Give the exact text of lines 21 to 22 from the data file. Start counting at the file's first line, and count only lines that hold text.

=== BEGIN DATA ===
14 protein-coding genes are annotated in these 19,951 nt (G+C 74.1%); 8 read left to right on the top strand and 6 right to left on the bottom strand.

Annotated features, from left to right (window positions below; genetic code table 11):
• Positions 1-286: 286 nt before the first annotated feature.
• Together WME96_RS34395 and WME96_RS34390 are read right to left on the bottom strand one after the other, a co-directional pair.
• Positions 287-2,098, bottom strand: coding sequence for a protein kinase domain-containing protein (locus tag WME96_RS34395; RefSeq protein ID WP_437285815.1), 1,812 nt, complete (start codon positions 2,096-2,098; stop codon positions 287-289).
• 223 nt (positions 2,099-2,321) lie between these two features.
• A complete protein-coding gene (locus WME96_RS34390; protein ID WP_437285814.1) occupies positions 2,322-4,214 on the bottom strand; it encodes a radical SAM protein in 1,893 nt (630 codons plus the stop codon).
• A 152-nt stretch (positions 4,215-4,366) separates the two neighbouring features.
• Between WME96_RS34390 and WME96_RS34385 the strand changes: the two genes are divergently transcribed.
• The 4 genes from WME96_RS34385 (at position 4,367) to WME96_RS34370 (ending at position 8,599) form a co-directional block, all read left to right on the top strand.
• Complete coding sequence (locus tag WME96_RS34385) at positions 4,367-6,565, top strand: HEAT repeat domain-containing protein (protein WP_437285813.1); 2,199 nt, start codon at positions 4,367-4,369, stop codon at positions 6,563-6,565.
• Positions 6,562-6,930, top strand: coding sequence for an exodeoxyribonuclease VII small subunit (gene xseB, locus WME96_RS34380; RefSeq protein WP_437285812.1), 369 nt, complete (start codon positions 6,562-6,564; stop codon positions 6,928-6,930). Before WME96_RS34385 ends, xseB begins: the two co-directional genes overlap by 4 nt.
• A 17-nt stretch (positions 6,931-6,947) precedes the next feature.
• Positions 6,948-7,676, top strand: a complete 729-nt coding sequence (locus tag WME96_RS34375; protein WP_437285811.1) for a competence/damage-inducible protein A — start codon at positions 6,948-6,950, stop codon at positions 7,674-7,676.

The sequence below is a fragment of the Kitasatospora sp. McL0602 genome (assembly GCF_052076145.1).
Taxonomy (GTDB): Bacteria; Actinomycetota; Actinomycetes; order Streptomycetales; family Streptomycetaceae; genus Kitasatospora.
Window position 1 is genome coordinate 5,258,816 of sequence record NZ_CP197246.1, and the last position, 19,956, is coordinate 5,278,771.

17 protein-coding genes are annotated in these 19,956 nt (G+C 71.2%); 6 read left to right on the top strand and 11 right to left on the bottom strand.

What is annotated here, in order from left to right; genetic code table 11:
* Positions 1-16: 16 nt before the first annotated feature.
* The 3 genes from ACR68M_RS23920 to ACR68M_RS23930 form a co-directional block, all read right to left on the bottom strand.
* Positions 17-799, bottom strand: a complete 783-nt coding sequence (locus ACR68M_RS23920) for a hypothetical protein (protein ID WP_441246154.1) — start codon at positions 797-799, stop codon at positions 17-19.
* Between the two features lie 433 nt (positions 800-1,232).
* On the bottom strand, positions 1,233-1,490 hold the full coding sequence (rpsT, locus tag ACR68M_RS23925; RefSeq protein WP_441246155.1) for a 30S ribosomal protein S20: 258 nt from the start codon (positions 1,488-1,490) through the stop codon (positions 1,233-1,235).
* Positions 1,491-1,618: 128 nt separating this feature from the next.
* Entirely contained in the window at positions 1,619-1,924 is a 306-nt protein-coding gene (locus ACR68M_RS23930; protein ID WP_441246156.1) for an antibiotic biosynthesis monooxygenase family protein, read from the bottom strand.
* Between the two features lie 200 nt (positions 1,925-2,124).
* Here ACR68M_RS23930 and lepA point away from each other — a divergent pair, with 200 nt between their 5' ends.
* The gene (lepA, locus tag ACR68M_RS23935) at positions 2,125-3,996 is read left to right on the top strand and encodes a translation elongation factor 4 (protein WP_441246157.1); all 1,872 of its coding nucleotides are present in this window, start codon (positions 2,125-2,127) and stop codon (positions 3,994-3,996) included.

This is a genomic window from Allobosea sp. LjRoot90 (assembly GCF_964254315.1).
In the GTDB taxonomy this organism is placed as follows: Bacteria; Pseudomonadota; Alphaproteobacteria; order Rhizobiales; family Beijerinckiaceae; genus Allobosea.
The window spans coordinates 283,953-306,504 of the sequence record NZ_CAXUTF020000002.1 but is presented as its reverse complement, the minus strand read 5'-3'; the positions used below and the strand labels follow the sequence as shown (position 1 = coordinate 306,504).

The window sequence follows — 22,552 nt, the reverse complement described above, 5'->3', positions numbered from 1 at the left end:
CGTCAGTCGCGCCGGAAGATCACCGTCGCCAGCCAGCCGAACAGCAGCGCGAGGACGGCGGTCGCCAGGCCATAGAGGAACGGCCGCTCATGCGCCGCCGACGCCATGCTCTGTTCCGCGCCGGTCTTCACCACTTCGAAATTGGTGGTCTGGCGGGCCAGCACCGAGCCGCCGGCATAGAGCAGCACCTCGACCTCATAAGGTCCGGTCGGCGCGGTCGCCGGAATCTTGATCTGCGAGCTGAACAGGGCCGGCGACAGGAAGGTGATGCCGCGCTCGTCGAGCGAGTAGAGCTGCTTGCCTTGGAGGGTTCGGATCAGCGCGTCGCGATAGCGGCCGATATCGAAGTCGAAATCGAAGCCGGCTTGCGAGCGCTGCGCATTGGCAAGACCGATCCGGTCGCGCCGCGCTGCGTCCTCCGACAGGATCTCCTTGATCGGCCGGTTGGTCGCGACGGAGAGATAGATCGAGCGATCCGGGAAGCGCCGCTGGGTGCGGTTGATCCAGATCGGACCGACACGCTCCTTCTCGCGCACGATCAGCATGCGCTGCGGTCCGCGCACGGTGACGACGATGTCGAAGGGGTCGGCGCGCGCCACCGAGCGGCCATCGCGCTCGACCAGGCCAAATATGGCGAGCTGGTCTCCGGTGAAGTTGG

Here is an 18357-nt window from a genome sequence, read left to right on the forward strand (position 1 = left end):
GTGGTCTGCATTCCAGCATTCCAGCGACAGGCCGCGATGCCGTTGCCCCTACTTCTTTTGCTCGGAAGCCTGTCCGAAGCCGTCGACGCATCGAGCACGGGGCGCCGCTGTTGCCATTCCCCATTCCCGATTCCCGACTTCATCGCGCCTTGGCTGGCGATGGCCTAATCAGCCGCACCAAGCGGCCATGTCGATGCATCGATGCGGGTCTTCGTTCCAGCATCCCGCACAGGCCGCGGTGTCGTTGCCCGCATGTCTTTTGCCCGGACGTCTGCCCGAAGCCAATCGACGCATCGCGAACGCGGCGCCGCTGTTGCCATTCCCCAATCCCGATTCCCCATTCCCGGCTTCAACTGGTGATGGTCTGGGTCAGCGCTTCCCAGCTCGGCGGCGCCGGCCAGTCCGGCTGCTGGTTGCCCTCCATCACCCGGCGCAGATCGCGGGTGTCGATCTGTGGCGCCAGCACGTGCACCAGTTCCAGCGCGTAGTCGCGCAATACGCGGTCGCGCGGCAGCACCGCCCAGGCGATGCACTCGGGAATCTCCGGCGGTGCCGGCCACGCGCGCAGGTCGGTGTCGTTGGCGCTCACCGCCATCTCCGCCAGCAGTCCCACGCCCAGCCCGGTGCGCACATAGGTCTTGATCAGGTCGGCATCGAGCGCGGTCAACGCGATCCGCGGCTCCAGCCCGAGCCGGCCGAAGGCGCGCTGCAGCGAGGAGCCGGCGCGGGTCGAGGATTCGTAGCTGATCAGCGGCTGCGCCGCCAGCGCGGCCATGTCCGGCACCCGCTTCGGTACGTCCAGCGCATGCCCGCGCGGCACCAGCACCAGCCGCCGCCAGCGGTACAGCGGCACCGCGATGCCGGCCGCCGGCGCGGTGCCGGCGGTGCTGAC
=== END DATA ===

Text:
* The 3 genes from ACR68M_RS23920 to ACR68M_RS23930 form a co-directional block, all read right to left on the bottom strand.
* Positions 17-799, bottom strand: a complete 783-nt coding sequence (locus ACR68M_RS23920) for a hypothetical protein (protein ID WP_441246154.1) — start codon at positions 797-799, stop codon at positions 17-19.